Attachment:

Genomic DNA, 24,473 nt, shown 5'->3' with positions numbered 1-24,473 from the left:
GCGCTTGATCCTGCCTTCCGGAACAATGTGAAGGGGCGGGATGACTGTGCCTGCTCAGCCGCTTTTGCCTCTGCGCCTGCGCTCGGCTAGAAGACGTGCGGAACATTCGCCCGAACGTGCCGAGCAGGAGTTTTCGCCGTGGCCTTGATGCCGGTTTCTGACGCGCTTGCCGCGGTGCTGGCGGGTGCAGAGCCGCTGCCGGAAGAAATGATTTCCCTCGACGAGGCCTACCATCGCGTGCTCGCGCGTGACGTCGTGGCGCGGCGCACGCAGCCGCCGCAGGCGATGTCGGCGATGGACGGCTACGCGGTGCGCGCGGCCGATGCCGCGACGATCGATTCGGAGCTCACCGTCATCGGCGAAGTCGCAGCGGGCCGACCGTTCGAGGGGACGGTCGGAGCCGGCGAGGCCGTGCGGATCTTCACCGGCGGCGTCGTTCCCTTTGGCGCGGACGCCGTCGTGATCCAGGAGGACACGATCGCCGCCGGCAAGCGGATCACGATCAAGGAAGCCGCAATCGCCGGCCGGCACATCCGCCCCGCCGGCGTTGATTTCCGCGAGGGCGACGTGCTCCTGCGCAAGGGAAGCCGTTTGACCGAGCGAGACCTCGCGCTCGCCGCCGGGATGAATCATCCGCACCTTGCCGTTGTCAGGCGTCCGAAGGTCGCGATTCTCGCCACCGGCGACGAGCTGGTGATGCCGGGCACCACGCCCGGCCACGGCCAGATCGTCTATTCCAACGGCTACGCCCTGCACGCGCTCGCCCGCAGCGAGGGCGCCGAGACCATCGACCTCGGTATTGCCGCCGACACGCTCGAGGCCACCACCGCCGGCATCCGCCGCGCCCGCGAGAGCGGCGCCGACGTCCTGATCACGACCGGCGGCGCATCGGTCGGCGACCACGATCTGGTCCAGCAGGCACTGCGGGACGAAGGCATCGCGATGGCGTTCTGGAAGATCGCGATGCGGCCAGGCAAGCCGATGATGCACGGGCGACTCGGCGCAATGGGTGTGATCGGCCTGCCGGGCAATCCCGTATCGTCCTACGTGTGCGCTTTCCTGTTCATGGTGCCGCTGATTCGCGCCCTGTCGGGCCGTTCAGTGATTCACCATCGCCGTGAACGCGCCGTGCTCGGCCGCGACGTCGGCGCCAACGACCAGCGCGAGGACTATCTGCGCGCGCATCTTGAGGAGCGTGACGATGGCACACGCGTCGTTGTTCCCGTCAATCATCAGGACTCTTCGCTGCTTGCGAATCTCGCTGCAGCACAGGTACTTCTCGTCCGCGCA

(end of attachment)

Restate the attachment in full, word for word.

Genomic DNA, 24,473 nt, shown 5'->3' with positions numbered 1-24,473 from the left:
GCGCTTGATCCTGCCTTCCGGAACAATGTGAAGGGGCGGGATGACTGTGCCTGCTCAGCCGCTTTTGCCTCTGCGCCTGCGCTCGGCTAGAAGACGTGCGGAACATTCGCCCGAACGTGCCGAGCAGGAGTTTTCGCCGTGGCCTTGATGCCGGTTTCTGACGCGCTTGCCGCGGTGCTGGCGGGTGCAGAGCCGCTGCCGGAAGAAATGATTTCCCTCGACGAGGCCTACCATCGCGTGCTCGCGCGTGACGTCGTGGCGCGGCGCACGCAGCCGCCGCAGGCGATGTCGGCGATGGACGGCTACGCGGTGCGCGCGGCCGATGCCGCGACGATCGATTCGGAGCTCACCGTCATCGGCGAAGTCGCAGCGGGCCGACCGTTCGAGGGGACGGTCGGAGCCGGCGAGGCCGTGCGGATCTTCACCGGCGGCGTCGTTCCCTTTGGCGCGGACGCCGTCGTGATCCAGGAGGACACGATCGCCGCCGGCAAGCGGATCACGATCAAGGAAGCCGCAATCGCCGGCCGGCACATCCGCCCCGCCGGCGTTGATTTCCGCGAGGGCGACGTGCTCCTGCGCAAGGGAAGCCGTTTGACCGAGCGAGACCTCGCGCTCGCCGCCGGGATGAATCATCCGCACCTTGCCGTTGTCAGGCGTCCGAAGGTCGCGATTCTCGCCACCGGCGACGAGCTGGTGATGCCGGGCACCACGCCCGGCCACGGCCAGATCGTCTATTCCAACGGCTACGCCCTGCACGCGCTCGCCCGCAGCGAGGGCGCCGAGACCATCGACCTCGGTATTGCCGCCGACACGCTCGAGGCCACCACCGCCGGCATCCGCCGCGCCCGCGAGAGCGGCGCCGACGTCCTGATCACGACCGGCGGCGCATCGGTCGGCGACCACGATCTGGTCCAGCAGGCACTGCGGGACGAAGGCATCGCGATGGCGTTCTGGAAGATCGCGATGCGGCCAGGCAAGCCGATGATGCACGGGCGACTCGGCGCAATGGGTGTGATCGGCCTGCCGGGCAATCCCGTATCGTCCTACGTGTGCGCTTTCCTGTTCATGGTGCCGCTGATTCGCGCCCTGTCGGGCCGTTCAGTGATTCACCATCGCCGTGAACGCGCCGTGCTCGGCCGCGACGTCGGCGCCAACGACCAGCGCGAGGACTATCTGCGCGCGCATCTTGAGGAGCGTGACGATGGCACACGCGTCGTTGTTCCCGTCAATCATCAGGACTCTTCGCTGCTTGCGAATCTCGCTGCAGCACAGGTACTTCTCGTCCGCGCA